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The Ludlam Trail: 6 Mile Urban Park or 1-House-Wide Suburb?

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Spanning all the way from Dadeland to Miami International Airport is a 100-foot-wide, 6.2-mile-long trail; 72 acres of untouched land in a central part of Dade County that connects two major landmarks and employment centers across miles of urban development, which is now being referred to as The Ludlam Trail. Once a railroad track which kids would play around, collecting rocks as they watched the trains go by (or so my father tells me), is now a hotly debated-upon stretch of land that has the potential for great public uses and benefits. With heaps of space and potential dollars at stake, it comes as no surprise that nearby residents and developers have conflicting agendas. There has been talk of using the space to build a metro-rail-type transportation system, a public park, or a multi-use development.

One of these proposals is to convert the The Ludlam Trail into a major parkway, with community gardens, bike paths, and pocket parks; what could be a cyclist and walker's haven and an actually safe path for bikers and runners alike that could serve well over 30,000 people. This would also be fairly easily adaptable to the addition of a Metrorail line (if it were ever to happen). The Friends of The Ludlam Trail is a non-profit coalition aimed at supporting the Ludlam trail as a "world-class park," and who opposing a developer's much more profit-driven ideas for the trail. The owners, Florida East Coast Industries (FECI), hope to develop townhomes, condos, and apartments along the corridor, with only 25% dedicated as a trail (FECI proposes a sad excuse for a trail – more like a glorified sidewalk lined with a single, long row of houses). Last year, the FECI requested an amendment to Miami Dade County's Comprehensive Development Master Plan in order to rezone the area, which would allow for increased density and the addition of these residences. The request spurred fierce arguments between the community, the city and the developers since FECI's proposal failed to include much detail about the trail -- residents began to wonder whether the FECI would construct a park at all. The Friends of Ludlam Trail had voiced concerns that the FECI only plans to utilize a quarter of the land as a trail, which would thereby eliminate ANY potential for a great park.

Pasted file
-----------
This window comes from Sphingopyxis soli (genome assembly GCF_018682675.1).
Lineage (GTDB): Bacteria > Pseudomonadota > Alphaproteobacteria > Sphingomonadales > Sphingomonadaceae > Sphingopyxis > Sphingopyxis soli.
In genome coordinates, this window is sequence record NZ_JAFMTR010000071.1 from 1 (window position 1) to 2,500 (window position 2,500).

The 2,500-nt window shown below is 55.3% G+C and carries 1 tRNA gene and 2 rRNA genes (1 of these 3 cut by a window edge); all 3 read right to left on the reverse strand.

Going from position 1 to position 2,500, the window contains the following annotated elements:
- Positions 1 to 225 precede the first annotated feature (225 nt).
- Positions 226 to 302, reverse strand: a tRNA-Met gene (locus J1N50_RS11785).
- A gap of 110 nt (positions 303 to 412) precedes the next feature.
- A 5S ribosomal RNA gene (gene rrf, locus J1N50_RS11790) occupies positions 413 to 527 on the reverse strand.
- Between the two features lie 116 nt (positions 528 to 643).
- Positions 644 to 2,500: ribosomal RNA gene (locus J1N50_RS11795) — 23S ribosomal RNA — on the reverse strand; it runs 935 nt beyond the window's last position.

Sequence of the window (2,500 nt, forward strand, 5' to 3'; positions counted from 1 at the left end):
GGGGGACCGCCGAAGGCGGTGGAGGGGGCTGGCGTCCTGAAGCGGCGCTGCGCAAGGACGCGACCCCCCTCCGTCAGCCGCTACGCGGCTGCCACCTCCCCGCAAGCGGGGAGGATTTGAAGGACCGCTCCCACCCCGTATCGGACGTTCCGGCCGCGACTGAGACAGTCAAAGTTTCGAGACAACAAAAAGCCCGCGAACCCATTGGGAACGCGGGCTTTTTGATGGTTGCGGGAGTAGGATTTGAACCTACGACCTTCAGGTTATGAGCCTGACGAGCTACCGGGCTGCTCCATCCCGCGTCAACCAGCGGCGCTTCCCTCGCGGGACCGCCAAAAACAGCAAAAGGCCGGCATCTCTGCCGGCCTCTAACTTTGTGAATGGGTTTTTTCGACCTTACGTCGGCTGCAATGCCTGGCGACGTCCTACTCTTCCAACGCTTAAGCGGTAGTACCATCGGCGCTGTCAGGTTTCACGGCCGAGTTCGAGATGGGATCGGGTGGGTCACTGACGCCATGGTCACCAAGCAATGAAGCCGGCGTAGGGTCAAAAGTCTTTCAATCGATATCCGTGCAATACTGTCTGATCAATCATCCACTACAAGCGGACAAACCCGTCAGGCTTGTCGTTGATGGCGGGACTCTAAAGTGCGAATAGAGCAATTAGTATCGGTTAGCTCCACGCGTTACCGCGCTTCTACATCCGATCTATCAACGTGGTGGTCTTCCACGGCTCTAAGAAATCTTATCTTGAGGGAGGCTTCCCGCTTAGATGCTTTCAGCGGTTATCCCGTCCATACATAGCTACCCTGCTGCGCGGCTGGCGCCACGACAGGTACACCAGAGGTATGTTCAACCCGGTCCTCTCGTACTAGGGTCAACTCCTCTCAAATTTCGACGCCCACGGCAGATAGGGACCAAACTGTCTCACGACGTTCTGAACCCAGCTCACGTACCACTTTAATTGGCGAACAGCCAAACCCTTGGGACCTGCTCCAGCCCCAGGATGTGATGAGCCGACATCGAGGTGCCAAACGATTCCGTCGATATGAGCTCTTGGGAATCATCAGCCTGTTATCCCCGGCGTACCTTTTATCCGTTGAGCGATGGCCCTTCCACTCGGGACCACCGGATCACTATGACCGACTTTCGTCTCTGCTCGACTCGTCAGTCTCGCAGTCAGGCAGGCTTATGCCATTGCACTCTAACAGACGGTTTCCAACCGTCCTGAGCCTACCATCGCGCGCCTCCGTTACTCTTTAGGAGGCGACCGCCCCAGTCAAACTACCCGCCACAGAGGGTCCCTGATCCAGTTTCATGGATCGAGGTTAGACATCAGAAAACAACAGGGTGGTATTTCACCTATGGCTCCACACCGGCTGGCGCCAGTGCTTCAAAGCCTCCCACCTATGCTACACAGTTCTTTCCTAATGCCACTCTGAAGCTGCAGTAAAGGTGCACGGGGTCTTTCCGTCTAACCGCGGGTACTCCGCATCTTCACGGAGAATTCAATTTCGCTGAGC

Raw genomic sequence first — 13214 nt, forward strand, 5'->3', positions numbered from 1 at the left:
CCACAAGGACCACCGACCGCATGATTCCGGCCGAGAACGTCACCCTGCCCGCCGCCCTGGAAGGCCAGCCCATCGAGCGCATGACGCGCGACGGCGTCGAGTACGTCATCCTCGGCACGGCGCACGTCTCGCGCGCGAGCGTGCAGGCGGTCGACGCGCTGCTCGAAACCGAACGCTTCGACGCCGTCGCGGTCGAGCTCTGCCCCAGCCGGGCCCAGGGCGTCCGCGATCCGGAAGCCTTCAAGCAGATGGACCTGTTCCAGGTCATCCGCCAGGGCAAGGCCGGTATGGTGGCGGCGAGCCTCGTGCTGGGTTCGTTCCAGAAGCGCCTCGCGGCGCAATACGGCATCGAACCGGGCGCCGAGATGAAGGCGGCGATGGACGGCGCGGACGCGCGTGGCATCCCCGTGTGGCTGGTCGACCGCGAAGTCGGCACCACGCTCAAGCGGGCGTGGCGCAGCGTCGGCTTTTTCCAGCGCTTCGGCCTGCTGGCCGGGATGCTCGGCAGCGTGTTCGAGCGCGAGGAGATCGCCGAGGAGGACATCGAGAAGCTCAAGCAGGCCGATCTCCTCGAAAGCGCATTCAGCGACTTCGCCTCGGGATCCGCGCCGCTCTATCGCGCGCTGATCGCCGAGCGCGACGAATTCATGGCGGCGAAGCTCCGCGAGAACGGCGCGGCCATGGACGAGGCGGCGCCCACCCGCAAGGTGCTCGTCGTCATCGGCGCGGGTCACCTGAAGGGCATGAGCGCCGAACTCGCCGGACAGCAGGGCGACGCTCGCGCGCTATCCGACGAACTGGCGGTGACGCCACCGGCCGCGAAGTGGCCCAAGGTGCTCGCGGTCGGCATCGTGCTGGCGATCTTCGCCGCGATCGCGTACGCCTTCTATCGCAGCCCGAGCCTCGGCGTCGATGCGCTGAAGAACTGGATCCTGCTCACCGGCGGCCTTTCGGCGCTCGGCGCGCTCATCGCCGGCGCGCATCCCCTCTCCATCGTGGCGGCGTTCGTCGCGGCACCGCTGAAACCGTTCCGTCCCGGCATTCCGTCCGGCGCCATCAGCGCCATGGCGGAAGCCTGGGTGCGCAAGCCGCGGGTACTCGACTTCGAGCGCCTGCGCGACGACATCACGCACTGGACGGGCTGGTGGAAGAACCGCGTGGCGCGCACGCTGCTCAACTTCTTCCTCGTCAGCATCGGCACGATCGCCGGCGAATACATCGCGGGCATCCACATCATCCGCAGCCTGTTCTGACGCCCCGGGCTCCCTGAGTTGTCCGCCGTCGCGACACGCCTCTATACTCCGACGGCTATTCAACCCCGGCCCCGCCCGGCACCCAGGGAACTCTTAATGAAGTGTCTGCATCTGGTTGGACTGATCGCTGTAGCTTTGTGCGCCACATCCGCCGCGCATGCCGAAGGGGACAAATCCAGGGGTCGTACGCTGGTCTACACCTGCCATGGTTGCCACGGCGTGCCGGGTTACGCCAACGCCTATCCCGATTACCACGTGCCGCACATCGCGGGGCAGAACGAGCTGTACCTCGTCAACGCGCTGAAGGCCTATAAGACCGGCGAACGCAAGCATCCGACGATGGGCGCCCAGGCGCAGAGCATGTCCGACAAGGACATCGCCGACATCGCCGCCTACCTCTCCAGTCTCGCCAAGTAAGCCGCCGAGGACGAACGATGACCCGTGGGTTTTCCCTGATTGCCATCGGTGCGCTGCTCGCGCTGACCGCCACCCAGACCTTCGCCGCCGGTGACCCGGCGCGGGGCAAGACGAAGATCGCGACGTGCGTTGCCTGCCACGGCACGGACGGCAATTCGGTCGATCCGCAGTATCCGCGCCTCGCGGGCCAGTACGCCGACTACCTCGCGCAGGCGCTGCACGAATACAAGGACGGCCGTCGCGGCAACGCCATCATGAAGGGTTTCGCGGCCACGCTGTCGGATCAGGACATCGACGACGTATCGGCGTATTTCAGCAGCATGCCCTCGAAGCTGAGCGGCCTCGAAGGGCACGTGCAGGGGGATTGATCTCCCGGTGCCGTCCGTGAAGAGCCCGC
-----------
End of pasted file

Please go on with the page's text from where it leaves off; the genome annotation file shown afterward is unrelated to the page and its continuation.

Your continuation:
The possibility of acquiring the land from FECI would be quite an expensive undertaking and a seemingly unfeasible option; costs of buying the land are estimated between $50 and $100 million. On top of that, constructing the site is expected at $60,000,000 with maintenance running up to a projected $600,000 per year. Therefore, hopes of aligning FECI's goals with the community's goals are in everyone's best interest.

On December 4, 2014, Miami-Dade commissioners postponed a decision for the outcome of the Ludlam Trail until February 2016. In the meantime, community meetings (or charrette meetings) have been taking place in order for residents and activists to voice their concerns. Moving forward, solutions include positioning developments near already dense areas (like Dadeland and Bird Road), maintaining green space in the back of single-family homes, keeping the trail continuous throughout the corridor, ensuring the trail will have the proper amenities like benches, fountains, landscaping, and shade trees, among others.

In one of the latest presentations, drawings using community input reflected a revised ratio of 80% trail to 25% development, flipped from 75% development to 25% trail just last year. Time will tell to see if this actually comes true.—Alexandra J Miller
· Friends of the Ludlam Trail [Ludlam Trail]